9 Ways You Can Help A Mom Who Is 'Crying It Out'
The idea of a full night's rest is every parent's dream, but obtaining that rest can be difficult, to say the least. Many parents find success with the "cry it out" method, but not everyone is on board with the idea of allowing a baby to self soothe. While it's completely understandable that we would all have differing opinions, we also need to support one another because, well, parenthood is hard all the way around. There are things you can do to help a parent practicing "crying it out," whether it's your particular method of sleep training, or not.
Countless studies have confirmed that the "cry it out" method isn't harmful to children, when practiced correctly. Of course, every parent has a right to their opinion, and not everyone feels comfortable with this particular method, which is fine. What works for one family might not work at all for another. That pertains to parenting in general, but in my family's own experience, the "cry it out" method worked wonders. That's not to say that we didn't occasionally struggle with letting our son cry it out, because we definitely did, but we committed to the method and, as a result, we have two amazing sleepers who let us get some amazing sleep so, for us, the "cry it out" method is amazing.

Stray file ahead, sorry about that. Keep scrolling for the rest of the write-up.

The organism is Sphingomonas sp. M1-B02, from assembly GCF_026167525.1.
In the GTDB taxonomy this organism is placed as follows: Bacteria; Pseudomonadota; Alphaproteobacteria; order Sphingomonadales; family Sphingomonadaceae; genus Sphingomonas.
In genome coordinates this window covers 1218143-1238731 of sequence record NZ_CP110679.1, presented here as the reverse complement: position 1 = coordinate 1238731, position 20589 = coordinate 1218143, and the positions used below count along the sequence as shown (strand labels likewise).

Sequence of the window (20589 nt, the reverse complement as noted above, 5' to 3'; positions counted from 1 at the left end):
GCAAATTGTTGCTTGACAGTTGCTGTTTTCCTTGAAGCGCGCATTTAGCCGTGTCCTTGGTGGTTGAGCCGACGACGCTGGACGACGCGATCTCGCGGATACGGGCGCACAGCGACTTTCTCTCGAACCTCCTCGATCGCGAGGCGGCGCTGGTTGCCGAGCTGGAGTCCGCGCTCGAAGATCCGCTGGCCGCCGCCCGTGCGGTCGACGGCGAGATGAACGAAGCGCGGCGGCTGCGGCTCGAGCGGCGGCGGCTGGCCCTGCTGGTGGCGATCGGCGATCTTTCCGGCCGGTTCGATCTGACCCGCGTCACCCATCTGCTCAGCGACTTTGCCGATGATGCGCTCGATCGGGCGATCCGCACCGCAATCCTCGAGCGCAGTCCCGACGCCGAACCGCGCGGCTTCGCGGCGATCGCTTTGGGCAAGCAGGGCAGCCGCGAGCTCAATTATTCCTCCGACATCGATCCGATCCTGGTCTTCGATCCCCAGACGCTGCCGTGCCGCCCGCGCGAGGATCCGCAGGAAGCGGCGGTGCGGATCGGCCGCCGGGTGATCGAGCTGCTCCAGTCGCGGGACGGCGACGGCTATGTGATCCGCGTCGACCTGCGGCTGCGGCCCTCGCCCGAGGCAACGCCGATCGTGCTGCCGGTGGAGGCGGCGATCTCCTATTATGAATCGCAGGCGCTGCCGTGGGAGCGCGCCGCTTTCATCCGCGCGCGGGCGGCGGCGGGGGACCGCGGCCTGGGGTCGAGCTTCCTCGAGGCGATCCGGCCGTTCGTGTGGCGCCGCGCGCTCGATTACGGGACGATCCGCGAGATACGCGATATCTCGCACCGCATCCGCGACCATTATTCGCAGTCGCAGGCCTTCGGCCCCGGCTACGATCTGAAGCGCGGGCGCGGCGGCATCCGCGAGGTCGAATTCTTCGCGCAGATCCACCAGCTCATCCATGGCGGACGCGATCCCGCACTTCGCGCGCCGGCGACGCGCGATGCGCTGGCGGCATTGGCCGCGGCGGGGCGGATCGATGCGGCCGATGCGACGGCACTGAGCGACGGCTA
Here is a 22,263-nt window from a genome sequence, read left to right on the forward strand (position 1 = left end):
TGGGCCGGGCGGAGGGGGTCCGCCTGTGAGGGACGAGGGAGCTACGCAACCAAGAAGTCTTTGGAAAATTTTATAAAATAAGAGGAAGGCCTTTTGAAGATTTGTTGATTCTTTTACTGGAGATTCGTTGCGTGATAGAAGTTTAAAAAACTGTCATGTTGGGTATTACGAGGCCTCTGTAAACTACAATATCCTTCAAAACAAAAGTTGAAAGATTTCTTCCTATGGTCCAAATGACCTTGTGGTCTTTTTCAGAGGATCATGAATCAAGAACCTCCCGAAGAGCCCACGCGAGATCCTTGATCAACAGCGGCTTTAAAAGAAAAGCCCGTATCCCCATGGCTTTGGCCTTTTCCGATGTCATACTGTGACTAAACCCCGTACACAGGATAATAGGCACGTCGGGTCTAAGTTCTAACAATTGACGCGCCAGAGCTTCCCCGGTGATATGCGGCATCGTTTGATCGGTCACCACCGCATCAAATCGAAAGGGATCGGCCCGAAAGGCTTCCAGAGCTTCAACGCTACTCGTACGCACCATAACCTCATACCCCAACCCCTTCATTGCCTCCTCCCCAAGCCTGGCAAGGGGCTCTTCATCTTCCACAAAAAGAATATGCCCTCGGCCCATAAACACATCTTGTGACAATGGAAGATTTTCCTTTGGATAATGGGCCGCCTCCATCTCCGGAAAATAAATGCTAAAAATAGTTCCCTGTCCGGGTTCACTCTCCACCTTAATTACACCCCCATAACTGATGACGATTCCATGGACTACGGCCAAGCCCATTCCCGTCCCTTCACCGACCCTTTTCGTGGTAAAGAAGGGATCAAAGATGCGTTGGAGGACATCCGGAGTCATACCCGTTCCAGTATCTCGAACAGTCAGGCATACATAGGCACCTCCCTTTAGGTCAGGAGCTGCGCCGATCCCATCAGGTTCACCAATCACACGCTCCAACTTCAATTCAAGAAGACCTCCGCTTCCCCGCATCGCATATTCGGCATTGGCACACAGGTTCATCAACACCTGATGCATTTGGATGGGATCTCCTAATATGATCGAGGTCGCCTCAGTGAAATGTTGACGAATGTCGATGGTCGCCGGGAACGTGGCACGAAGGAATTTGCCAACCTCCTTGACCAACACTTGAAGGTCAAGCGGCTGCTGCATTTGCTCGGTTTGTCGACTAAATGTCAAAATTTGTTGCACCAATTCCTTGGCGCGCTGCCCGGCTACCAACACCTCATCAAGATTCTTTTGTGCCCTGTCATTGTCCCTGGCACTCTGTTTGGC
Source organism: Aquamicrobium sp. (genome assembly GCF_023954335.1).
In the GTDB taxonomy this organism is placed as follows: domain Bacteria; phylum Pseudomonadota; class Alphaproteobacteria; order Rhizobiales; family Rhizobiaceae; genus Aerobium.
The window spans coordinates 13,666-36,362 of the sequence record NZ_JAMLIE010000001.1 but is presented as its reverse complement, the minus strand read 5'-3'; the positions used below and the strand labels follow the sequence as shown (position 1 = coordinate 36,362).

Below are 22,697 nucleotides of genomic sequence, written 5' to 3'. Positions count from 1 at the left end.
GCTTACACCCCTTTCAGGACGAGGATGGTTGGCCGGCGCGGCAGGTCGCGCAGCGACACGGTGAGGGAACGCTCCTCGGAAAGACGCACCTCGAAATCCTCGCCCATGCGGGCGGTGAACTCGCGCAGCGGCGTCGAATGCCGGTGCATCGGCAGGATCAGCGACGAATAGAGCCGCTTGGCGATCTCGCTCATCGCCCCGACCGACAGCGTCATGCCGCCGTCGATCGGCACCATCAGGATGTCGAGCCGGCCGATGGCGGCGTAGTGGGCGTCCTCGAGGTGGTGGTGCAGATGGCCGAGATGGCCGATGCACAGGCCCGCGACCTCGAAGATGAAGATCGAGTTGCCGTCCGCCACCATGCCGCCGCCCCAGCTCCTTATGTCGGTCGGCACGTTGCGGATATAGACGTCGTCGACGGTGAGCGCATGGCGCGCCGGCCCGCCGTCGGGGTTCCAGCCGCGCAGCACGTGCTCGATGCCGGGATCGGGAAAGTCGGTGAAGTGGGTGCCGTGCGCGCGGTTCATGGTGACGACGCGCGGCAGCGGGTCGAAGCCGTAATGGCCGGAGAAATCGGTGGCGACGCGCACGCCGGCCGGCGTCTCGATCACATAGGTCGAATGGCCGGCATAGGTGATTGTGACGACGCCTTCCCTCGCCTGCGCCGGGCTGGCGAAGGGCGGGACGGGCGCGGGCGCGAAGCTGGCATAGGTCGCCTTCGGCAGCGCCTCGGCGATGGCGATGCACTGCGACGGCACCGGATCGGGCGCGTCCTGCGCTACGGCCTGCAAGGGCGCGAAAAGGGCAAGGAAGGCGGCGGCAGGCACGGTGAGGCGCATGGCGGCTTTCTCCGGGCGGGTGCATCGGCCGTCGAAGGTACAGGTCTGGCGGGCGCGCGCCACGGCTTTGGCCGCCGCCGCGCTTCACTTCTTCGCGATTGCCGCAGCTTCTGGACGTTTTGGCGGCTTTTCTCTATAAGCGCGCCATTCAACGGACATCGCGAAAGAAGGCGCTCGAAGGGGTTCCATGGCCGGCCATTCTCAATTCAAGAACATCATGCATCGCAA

I have a lot of friends who are also parents, and we don't all share the same methodology when it comes to getting our babies to sleep, but we definitely all have the same goals in mind. Though my family's methods have been ridiculed from time-to-time, I'm thankful to have a group of friends who support me, even when they don't necessarily agree with me. With them in mind, I've compiled a list of some things you can do to help a mom who is practicing "crying it out," because don't we all need more sleep?
Don't Question Her Decision
I had some friends who also practiced the "cry it out" method, and found success with it, but I had others who gave it a shot and felt like it just wasn't for them. While some parents I've met have made sour faces about us letting our sons self soothe, most of my friends never questioned our decision. If you've got a friend trying it out, don't question her. Let her figure out what does and doesn't work for her and her children, on her own.